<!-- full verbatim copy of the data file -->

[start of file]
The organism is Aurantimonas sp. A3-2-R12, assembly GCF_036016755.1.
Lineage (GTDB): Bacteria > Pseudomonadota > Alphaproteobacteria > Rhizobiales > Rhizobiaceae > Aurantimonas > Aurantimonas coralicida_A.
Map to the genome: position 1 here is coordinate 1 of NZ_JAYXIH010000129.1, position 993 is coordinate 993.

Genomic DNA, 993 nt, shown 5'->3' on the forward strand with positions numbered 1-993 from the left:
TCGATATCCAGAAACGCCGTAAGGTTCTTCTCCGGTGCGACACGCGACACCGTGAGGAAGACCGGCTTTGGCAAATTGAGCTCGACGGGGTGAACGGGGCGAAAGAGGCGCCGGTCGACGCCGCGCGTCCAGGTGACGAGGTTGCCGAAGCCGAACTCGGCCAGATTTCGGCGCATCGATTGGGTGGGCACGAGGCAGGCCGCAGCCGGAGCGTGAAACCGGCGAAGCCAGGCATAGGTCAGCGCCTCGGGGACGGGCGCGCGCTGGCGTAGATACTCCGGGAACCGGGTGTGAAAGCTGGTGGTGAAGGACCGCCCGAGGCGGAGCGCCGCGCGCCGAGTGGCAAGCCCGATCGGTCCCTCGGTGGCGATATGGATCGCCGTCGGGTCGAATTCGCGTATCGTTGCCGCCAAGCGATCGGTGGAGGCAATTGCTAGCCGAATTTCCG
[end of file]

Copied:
The organism is Aurantimonas sp. A3-2-R12, assembly GCF_036016755.1.
Lineage (GTDB): Bacteria > Pseudomonadota > Alphaproteobacteria > Rhizobiales > Rhizobiaceae > Aurantimonas > Aurantimonas coralicida_A.
Map to the genome: position 1 here is coordinate 1 of NZ_JAYXIH010000129.1, position 993 is coordinate 993.

Genomic DNA, 993 nt, shown 5'->3' on the forward strand with positions numbered 1-993 from the left:
TCGATATCCAGAAACGCCGTAAGGTTCTTCTCCGGTGCGACACGCGACACCGTGAGGAAGACCGGCTTTGGCAAATTGAGCTCGACGGGGTGAACGGGGCGAAAGAGGCGCCGGTCGACGCCGCGCGTCCAGGTGACGAGGTTGCCGAAGCCGAACTCGGCCAGATTTCGGCGCATCGATTGGGTGGGCACGAGGCAGGCCGCAGCCGGAGCGTGAAACCGGCGAAGCCAGGCATAGGTCAGCGCCTCGGGGACGGGCGCGCGCTGGCGTAGATACTCCGGGAACCGGGTGTGAAAGCTGGTGGTGAAGGACCGCCCGAGGCGGAGCGCCGCGCGCCGAGTGGCAAGCCCGATCGGTCCCTCGGTGGCGATATGGATCGCCGTCGGGTCGAATTCGCGTATCGTTGCCGCCAAGCGATCGGTGGAGGCAATTGCTAGCCGAATTTCCG